When considering why male fertility may be vulnerable to COVID-19, researchers point to ACE2 aka angiotensin-converting enzyme 2. ACE2 is a protein that exists on the surface of many cells on the body, including the lungs and the testicles. Normally, ACE2 creates smaller proteins and introduces them to the interior cell. But, scientists have found that ACE2 is manipulated by the COVID-19 virus. After hooking onto the ACE2, COVID is then able to enter the cell and begin wreaking havoc on the body.

Despite this explanation, fellow scientists are skeptical about the claims being made by the above study. In both experiments, a very small sample size was used allowing for a higher margin of error so the data is unlikely to provide an accurate representation of the world populace. But the main qualm of the scientific community surrounding these studies is the claim that “direct evidence” has been found. Rather than the finding being any sort of concrete evidence, they only prove an association between COVID-19 and male infertility which is no surprise to immunologists and urologists studying the disease.

COVID-19 is a febrile illness, meaning it causes a fever. It is also a severe acute respiratory syndrome. Both of these elements are known to cause orchitis or inflammation of the testes. Most often orchitis is caused by bacterial infections such as those caused by STDs. Common symptoms of orchitis include:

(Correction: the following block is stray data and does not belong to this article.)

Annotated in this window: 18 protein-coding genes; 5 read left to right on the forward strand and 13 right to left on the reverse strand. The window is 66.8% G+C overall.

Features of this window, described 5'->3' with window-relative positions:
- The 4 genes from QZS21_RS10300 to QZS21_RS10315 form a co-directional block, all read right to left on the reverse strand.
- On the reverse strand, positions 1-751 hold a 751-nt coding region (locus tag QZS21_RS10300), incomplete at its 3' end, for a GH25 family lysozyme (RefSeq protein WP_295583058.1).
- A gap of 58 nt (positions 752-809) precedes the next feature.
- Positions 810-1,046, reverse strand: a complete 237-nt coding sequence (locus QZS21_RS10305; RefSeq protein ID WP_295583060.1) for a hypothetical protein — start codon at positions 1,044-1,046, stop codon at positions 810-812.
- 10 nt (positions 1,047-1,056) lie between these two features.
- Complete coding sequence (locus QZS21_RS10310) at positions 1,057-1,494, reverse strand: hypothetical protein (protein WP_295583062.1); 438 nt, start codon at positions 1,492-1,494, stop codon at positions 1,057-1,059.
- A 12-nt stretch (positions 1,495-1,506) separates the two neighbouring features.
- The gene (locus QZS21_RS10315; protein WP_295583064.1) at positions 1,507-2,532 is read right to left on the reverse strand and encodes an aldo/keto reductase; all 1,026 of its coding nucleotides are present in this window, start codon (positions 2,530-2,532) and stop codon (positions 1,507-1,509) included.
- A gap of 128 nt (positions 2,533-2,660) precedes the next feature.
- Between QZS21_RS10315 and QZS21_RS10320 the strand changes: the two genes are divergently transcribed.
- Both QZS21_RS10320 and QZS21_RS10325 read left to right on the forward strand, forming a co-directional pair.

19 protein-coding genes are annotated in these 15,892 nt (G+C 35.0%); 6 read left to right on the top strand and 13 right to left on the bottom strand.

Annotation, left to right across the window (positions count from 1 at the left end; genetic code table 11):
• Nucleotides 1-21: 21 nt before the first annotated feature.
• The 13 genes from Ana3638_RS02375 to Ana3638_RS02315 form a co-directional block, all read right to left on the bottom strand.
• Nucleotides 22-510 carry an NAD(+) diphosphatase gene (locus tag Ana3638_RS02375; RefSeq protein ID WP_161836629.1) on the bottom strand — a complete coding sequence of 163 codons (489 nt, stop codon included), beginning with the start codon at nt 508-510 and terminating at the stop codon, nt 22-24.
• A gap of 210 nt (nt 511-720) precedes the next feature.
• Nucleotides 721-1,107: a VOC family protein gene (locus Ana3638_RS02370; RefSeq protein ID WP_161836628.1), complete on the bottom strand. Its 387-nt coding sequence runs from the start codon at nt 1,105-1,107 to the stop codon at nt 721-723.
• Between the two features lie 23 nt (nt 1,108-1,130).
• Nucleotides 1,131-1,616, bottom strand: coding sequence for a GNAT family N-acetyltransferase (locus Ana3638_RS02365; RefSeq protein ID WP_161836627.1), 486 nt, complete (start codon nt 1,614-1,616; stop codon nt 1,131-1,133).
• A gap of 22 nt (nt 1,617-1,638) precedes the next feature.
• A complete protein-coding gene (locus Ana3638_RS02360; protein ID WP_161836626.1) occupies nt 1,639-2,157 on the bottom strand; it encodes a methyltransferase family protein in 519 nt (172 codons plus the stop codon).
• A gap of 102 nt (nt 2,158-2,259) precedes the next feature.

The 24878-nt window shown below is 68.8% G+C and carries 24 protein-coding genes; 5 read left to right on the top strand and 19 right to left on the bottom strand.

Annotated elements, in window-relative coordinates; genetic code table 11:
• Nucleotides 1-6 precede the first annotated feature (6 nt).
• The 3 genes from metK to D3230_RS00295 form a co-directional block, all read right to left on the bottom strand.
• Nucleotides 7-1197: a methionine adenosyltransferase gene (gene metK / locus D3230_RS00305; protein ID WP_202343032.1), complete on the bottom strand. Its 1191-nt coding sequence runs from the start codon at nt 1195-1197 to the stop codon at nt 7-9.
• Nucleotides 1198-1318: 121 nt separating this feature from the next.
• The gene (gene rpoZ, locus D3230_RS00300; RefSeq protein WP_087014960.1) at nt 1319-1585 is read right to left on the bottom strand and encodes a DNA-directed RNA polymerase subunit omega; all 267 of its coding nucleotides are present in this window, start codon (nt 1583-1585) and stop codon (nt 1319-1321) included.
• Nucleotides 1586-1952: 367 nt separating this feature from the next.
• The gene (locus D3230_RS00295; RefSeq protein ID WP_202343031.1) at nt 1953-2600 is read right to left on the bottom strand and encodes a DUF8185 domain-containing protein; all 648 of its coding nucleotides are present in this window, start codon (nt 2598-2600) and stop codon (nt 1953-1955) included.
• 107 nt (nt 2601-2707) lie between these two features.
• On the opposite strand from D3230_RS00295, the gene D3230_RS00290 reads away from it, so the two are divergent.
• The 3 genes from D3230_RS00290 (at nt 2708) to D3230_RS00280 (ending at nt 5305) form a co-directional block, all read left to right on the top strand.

• Swelling of the testes
  • Pain in the testes and groin
  • Fever
  • Nausea
  • Vomiting

Chronic orchitis can result in shrinking of the testicles, scrotal abscesses, and infertility caused by blocked sperm in the epididymis or hypogonadism (decreased testosterone levels). All of these conditions equate to lowered male fertility

In the case of COVID and other SARS viruses, it is believed that orchitis is part of an immune response rather than a direct result of a virus. On the most basic level, this all means that any decrease in fertility when infected with COVID-19 is not a phenomenon unique to this disease nor is there any reason to believe it is irreversible. Allan Pacey, a professor of andrology at The University of Sheffield, believes, “...any measurable effect of coronavirus on male infertility [is] probably only slight and temporary.”

A Grain of Salt

The main takeaway of the previous sections should be that research studies concerning COVID-19 are currently works in progress with more questions than definite answers. While we all have the tendency to read a snappy headline and jump to conclusions, it is important that we take the time to analyze these claims and check their source material.